Use Critical Reasoning Skills to Evaluate Written Material
Recognize Stated or Implied Assumptions on which the Validity of an Argument Depends
An argument consists of:
a list of premises (hypotheses), and
a conclusion that is supposed to be drawn from the premises.
The premises can be facts or opinions. If a premise is a false fact, then the conclusion may not be true regardless of the strength of the logic used to reach it. Similarly, if a premise is not an acceptable opinion, then the quality of the logic cannot make the conclusion acceptable. Consequently, the first step in determining the strength or weakness of an argument is to decide upon the quality of its separate premises.
The conclusion of a strong argument must follow logically from its premises. The list of premises may have no flaws, but the argument is weak if those premises do not lead logically to the conclusion.
Some classic and common weak arguments are described below. The reader who is familiar with this list is well-prepared to spot most of the weak arguments that will be found in reading passages.
• Faulty cause and effect: The premise used as the cause is not sufficient to guarantee the conclusion (effect).
For Example: "She passed the test because she wore her lucky charm" has "she wore her lucky charm" as a premise and "she passed the test" as an unwarranted conclusion.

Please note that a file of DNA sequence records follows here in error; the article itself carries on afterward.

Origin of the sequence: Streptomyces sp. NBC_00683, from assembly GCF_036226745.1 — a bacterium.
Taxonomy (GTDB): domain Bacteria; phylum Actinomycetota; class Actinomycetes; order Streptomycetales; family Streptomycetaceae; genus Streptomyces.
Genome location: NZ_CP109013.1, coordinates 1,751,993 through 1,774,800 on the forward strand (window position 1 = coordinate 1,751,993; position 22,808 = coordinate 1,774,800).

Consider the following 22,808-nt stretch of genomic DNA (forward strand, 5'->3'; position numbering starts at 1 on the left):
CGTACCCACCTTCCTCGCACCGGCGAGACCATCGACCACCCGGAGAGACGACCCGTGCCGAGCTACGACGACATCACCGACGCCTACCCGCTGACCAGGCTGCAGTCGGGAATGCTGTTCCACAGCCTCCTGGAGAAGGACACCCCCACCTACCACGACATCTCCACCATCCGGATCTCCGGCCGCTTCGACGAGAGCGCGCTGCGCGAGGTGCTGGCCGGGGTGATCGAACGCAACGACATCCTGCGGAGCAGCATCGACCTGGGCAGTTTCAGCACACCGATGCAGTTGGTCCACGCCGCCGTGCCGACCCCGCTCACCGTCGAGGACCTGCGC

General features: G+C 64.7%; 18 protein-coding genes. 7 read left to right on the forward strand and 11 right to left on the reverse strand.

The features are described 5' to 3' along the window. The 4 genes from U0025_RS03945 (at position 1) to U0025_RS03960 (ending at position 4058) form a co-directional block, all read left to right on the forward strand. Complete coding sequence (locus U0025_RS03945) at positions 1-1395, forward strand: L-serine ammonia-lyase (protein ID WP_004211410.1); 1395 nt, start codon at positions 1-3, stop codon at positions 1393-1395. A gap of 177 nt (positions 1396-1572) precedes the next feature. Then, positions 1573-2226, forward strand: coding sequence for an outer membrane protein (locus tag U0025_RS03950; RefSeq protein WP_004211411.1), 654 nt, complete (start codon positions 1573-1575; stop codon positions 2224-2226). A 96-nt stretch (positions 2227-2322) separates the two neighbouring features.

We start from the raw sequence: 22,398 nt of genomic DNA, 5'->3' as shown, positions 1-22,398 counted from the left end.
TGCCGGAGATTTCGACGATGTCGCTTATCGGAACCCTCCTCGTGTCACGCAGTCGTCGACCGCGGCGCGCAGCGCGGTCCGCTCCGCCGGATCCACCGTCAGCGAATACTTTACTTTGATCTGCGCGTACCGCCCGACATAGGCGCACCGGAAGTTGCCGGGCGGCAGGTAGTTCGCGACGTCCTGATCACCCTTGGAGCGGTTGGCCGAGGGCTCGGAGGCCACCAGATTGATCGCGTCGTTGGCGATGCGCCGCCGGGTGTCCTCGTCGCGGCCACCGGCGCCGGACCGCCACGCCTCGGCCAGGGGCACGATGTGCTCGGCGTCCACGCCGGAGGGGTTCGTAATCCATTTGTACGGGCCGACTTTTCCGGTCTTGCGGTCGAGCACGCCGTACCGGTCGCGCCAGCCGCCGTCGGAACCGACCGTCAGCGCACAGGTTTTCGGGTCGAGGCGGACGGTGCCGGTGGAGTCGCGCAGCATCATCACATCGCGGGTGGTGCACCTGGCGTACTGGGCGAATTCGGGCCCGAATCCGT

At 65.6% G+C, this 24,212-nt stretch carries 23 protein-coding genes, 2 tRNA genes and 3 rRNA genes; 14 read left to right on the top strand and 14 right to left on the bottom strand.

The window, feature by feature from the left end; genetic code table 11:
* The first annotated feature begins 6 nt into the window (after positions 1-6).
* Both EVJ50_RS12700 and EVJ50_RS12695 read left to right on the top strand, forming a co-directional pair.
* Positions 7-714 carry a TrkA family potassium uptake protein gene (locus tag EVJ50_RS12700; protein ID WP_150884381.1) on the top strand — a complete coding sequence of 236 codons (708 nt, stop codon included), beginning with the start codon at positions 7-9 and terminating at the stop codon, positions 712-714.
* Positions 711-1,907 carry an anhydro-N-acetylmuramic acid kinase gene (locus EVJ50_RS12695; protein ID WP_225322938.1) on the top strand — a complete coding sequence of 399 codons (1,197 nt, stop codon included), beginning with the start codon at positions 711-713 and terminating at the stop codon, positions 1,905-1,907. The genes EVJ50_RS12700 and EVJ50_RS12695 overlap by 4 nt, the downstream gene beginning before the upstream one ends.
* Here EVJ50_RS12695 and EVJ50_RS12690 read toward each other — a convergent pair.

• Non sequitur: The conclusion is an illogical result of the facts stated.
For Example: "People who get cancer drank milk as children" illogically makes a connection between "people who get cancer" and "people who drank milk as children."
• Begging the question: The writer makes an assertion of fact that has not been established.
For Example: George Washington was a communist.
• Circular logic: A premise is rephrased as the conclusion which means the argument has gone nowhere.
For Example: The bookstore ran out of texts for the course because there are too many students in the class.
• Hasty generalization: The reasoning or argument is extended beyond the specific evidence cited.
For Example: All federal politicians are corrupt.
• Either/Or: The reader is expected to choose one of two extreme choices while offered no other possibilities.
For Example: Thinking people will choose either democracy or communism.
• Faulty analogy: Insufficient or inappropriate comparisons are made in an attempt to prove a point.
For Example: That politician is a flea hopping around on the issues.
• Argument to the person (argumentum ad hominem): The passage attacks a person rather than the person’s opinions or issues.
For Example: This instructor can’t be trusted because he was a hippie at one time.
• Argument to the people (argumentum ad populum): Appeals are made to the feelings or emotions of the reader rather than the other side of the argument.
For Example: When you see the American flag passing by, you won't think that it may pass out of existence if you vote for me.
• Bandwagon appeal: The passage claims that everyone believes or does whatever his/her argument is.
For Example: Everyone agrees that Cadillacs are great this year and now is the time to buy one.
• Red herring: Irrelevant is used in an attempt to divert attention from a weak argument.
For Example: The voters will want to vote against Joe Brown because they remember what happened in the ’60s.
Which of the reasons listed above makes the following argument weak?
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